Jenny  28:51  

right. Yeah. Last summer, just this region had a return of 56.6 million fish. That’s just salmon. Yeah, yep. So it’s, it’s massive. And then just, again, to emphasize the size, one thing that really stuck out to me is I was going over the amount of kind of their water management was, which is a key issue with this mine, you know, it’s a wet region, obviously, the river systems and water is incredibly important there. And pebble estimates that they’ll have to manage between two and 11 billion gallons of wastewater per year. And to put that into context, if you were to fill up the entire 80,000 seat, Dallas Cowboys Stadium, that’s just 1 billion gallons. So the idea of having to manage 11 times that every year without without any accident, it’s it’s preposterous.


Dave S  29:54  

How do you Yeah, it seems, and the only comparison I think of because it’s kind of closer to home for me is the Are you familiar with the Hanford? nuclear that whole thing on the upper Columbia?


Jenny  30:05  

Just a little? Yeah.


Dave S  30:06  

So it’s crazy, right? It’s crazy. It’s the most polluted radioactive spot in the country. And it’s literally next to the Columbia River, right? It’s, it’s this, you know, it’s this thing that’s out there, and it’s been leaching into the soil. And, you know, they think maybe into the Columbia for years, and now they’re trying to think of ways like what do we do with all the waste, they got these humongous tanks of nuclear active waste and, and they’ve talked about, you know, moving it over to Nevada, it’s just crazy. It’s basically we have this environmental disaster and nobody can do it seems like we’re kind of getting the same thing, right. This is the same you got this dis waste that is just could potentially become the same sort of thing.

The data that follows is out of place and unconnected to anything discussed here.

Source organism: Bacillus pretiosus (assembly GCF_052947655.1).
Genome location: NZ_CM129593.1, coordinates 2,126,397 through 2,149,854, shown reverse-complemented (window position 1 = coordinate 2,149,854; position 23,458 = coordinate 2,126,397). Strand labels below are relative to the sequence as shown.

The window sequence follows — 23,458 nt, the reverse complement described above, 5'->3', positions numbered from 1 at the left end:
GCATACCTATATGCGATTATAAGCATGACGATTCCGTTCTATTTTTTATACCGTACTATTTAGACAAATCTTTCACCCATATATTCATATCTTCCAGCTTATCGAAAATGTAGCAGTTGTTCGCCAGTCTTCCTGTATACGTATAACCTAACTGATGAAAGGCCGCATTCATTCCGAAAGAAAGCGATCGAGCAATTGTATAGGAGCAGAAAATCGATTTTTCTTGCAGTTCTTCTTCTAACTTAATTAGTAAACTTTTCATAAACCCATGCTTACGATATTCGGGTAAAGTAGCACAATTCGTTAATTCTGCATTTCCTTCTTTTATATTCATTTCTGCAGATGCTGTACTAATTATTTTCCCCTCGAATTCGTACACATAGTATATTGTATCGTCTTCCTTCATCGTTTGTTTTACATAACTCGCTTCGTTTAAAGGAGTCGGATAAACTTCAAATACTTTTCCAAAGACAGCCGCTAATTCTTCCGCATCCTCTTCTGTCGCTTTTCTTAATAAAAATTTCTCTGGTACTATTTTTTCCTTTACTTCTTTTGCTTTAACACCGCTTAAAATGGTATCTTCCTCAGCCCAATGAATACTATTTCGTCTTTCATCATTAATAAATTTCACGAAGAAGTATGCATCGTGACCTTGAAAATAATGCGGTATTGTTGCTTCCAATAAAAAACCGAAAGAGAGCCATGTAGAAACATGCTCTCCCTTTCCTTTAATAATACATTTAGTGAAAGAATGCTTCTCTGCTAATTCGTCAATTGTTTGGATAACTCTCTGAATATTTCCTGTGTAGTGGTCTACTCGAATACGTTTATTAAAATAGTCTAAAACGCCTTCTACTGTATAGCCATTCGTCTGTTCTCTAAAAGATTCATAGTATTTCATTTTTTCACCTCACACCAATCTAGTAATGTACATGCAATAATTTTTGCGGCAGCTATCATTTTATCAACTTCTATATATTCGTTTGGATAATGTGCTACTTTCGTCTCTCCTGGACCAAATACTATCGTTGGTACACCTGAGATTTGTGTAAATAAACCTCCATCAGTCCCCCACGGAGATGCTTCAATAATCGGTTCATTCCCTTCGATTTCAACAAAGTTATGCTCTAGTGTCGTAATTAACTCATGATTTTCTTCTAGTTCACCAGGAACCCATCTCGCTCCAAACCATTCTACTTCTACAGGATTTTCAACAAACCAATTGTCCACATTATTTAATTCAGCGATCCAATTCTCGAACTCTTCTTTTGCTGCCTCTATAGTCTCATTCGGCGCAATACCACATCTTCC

Jenny  30:45  

Exactly. Yeah. And, and you know, it, a lot of these mining companies, it’s not that they all have, you know, bad intentions. You know, but they


know they say all mining companies in permitting, say we can manage this, this project and keep the water safe and yada yada. And our report came out last year that by earthworks and it showed that 93% of operating mines exceed their water quality standards 93%. So, so that’s the reality. There’s and there are dozens exam of examples of these types of accidents happening all over the world and country.